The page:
Goldwind Australia is looking for a buyer for the first 450MW stage of the massive Clarke Creek wind farm north-west of Rockhampton in Queensland, and it has enlisted PwC as the go-between.
In an emailed statement on Thursday, Goldwind Australia confirmed to RenewEconomy that PwC had been appointed as financial advisor for the sale of the first stage of the project, which Goldwind was developing for owners Lacour Energy.
As RenewEconomy has reported, Goldwind has big plans for Clarke Creek, with the wind farm expected to reach up to 800MW in total capacity and be paired with a solar farm of between 200MW and 400MW, as well as a big battery.
Part of the sales pitch will no doubt include the power purchase agreement the two companies struck in August with the Queensland government-owned Stanwell Corp to buy the output from 348MW of the first wind farm.
“The Power Purchase Agreement is very important to enable engagement with investors and banks to progress to the construction phase which is targeted to commence in mid-2021,” Goldwind Australia managing director John Titchen said at the time.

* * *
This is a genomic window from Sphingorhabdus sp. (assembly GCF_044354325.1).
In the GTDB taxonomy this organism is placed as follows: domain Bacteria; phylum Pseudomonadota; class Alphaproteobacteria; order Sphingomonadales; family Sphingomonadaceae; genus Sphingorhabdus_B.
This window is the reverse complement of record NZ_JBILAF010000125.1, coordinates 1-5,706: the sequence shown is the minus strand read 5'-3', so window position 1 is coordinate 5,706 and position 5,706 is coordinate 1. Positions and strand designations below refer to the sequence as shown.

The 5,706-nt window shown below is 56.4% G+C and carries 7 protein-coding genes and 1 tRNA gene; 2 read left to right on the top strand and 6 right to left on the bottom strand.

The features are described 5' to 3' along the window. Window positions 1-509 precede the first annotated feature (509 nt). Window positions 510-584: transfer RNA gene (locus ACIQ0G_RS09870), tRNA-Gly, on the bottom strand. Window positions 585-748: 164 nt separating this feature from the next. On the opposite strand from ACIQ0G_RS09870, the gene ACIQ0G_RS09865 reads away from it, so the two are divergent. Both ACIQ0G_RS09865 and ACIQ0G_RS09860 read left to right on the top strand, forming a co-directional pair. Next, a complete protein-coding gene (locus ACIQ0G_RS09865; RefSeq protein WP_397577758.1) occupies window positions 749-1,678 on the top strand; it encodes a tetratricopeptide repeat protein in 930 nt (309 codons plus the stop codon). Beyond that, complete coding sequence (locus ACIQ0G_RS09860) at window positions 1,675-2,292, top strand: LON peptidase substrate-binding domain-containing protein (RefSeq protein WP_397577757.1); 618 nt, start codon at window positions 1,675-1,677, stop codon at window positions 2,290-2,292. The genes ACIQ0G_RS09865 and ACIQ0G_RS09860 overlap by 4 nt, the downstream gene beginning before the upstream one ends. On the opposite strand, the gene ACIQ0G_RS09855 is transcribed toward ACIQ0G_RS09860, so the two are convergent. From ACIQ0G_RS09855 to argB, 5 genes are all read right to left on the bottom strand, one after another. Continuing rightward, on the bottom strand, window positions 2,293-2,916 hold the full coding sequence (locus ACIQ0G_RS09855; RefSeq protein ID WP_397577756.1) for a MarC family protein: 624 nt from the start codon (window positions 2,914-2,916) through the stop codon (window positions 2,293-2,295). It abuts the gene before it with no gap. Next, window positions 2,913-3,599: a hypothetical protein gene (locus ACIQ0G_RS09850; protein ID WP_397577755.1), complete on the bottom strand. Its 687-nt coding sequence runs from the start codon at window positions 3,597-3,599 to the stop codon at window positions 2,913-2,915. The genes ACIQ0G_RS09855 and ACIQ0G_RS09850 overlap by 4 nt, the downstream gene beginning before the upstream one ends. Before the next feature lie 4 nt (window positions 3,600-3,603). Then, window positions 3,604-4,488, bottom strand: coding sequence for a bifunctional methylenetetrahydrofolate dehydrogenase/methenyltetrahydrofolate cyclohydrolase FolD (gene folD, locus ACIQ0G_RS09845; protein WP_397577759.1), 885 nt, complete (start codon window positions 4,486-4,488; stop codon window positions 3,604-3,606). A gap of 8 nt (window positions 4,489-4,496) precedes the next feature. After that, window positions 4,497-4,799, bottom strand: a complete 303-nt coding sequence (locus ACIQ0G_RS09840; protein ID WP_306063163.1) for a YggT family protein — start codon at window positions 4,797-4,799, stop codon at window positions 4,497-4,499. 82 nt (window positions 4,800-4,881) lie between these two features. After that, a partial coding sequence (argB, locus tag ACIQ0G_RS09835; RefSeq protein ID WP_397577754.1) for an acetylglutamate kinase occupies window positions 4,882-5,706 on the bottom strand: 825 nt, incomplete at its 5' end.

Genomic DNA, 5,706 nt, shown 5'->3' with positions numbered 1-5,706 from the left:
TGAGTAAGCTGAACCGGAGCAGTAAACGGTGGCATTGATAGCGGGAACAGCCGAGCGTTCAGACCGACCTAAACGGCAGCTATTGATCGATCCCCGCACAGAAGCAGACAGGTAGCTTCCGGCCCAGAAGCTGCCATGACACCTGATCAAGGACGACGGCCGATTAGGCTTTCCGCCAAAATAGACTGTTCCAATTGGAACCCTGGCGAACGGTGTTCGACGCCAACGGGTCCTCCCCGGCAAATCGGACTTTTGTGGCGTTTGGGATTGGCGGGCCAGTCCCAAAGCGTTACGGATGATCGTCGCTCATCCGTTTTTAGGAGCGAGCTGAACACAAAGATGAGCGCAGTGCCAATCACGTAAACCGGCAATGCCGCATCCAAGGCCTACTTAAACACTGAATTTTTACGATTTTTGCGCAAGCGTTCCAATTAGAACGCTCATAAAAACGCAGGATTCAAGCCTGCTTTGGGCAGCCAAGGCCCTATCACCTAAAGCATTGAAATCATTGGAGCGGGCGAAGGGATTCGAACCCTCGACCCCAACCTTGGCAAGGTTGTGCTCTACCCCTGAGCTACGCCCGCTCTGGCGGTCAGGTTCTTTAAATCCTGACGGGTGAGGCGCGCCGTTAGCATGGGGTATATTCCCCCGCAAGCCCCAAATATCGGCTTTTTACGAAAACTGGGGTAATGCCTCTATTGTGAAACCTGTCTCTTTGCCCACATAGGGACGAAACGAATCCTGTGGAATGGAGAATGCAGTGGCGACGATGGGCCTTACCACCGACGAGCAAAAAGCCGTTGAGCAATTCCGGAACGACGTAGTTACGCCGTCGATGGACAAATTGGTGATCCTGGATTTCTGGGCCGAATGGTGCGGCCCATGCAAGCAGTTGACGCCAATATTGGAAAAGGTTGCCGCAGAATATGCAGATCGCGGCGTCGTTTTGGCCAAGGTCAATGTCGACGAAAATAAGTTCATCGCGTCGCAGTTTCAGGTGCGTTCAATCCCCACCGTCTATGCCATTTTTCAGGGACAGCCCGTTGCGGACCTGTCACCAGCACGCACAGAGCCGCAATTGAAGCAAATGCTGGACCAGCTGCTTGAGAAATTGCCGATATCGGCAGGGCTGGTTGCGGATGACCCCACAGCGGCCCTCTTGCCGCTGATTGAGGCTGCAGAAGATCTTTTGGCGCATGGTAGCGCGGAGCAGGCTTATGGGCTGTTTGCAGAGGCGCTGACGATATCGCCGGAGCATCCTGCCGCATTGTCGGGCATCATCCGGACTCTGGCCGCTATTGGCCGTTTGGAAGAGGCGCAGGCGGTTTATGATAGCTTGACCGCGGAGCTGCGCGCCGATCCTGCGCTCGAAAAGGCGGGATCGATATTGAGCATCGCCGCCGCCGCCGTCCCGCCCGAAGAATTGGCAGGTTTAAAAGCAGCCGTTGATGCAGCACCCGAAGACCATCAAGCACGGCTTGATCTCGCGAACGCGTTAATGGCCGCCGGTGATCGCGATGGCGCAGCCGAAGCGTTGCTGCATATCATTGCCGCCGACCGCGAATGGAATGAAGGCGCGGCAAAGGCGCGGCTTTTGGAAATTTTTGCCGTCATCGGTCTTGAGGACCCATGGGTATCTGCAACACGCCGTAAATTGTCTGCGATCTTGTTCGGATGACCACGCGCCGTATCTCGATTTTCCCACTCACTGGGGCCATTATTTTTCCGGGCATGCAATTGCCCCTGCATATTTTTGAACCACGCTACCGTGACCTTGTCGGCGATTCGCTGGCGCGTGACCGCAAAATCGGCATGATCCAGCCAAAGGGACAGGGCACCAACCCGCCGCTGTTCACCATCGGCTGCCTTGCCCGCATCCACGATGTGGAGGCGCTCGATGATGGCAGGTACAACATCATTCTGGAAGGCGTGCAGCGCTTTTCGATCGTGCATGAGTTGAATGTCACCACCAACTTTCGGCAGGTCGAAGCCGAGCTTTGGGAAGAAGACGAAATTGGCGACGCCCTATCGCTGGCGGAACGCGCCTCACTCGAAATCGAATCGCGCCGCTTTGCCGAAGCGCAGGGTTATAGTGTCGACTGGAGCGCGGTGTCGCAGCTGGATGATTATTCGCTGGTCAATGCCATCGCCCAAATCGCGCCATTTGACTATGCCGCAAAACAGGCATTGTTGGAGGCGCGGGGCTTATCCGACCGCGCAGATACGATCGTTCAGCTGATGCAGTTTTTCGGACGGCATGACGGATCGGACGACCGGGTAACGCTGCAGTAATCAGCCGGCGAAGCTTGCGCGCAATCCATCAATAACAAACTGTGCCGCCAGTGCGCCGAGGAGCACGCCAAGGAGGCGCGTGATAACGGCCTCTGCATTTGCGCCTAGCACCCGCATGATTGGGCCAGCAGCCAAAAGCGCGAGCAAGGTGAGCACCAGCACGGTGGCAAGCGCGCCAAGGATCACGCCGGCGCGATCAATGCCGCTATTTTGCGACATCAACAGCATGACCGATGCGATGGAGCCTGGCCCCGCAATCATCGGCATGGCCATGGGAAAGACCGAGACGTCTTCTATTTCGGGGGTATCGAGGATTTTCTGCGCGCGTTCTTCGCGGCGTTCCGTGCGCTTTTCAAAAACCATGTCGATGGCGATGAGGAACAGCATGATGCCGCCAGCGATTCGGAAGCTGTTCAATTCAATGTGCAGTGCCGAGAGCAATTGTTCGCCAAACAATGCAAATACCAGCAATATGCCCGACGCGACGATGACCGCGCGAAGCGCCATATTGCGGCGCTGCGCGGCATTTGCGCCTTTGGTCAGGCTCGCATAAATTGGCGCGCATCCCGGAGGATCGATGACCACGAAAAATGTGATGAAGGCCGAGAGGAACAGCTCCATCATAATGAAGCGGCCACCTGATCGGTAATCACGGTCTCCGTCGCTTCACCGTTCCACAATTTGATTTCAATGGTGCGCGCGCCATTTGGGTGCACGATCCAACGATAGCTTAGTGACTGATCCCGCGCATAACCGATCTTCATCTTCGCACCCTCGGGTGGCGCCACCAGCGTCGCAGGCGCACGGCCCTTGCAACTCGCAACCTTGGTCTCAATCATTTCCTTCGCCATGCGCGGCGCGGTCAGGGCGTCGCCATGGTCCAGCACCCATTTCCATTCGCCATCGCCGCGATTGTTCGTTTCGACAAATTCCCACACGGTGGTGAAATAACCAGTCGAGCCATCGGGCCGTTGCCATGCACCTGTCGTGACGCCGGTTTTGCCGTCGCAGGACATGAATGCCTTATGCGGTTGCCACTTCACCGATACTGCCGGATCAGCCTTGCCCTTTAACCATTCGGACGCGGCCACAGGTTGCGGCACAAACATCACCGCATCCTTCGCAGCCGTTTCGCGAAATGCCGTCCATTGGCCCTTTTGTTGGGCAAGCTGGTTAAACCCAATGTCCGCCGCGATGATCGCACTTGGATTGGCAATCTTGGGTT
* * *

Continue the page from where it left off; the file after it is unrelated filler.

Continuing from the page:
On top of this, “the project has an excellent wind resource,” a Goldwind spokesperson said in the statement this week.
How much money Goldwind might be seeking to get stage one of Clarke Creek off the ground remains undisclosed, but the fact that there is approval for the addition of the solar and battery could boost total project costs to $1.5 billion.
The Clarke Creek sale comes as part of a flurry of wheeling and dealing in the renewable energy sector, with reports (as yet unconfirmed) that Elliott Green Power Australia is looking to offload its more than 300MW of solar assets in Australia.
And ASX-listed New Energy Solar announced last month that it plans to sell the 111MW Beryl and 55.9MW Manildra solar farms, as it seeks to address the low market price which it says undervalues its securities.
Elsewhere, FRV has reportedly put its seven solar farms up for sale – although is still yet to issue a formal comment; UK investor John Laing has sold its wind portfolio and will sell its remaining solar assets when connection and grid issues are resolved, and; construction giant Downer EDI, developers Ellaktor and its subsidiary Biosar, as well as contractors Decmil have all announced exits from the Australian market in 2020.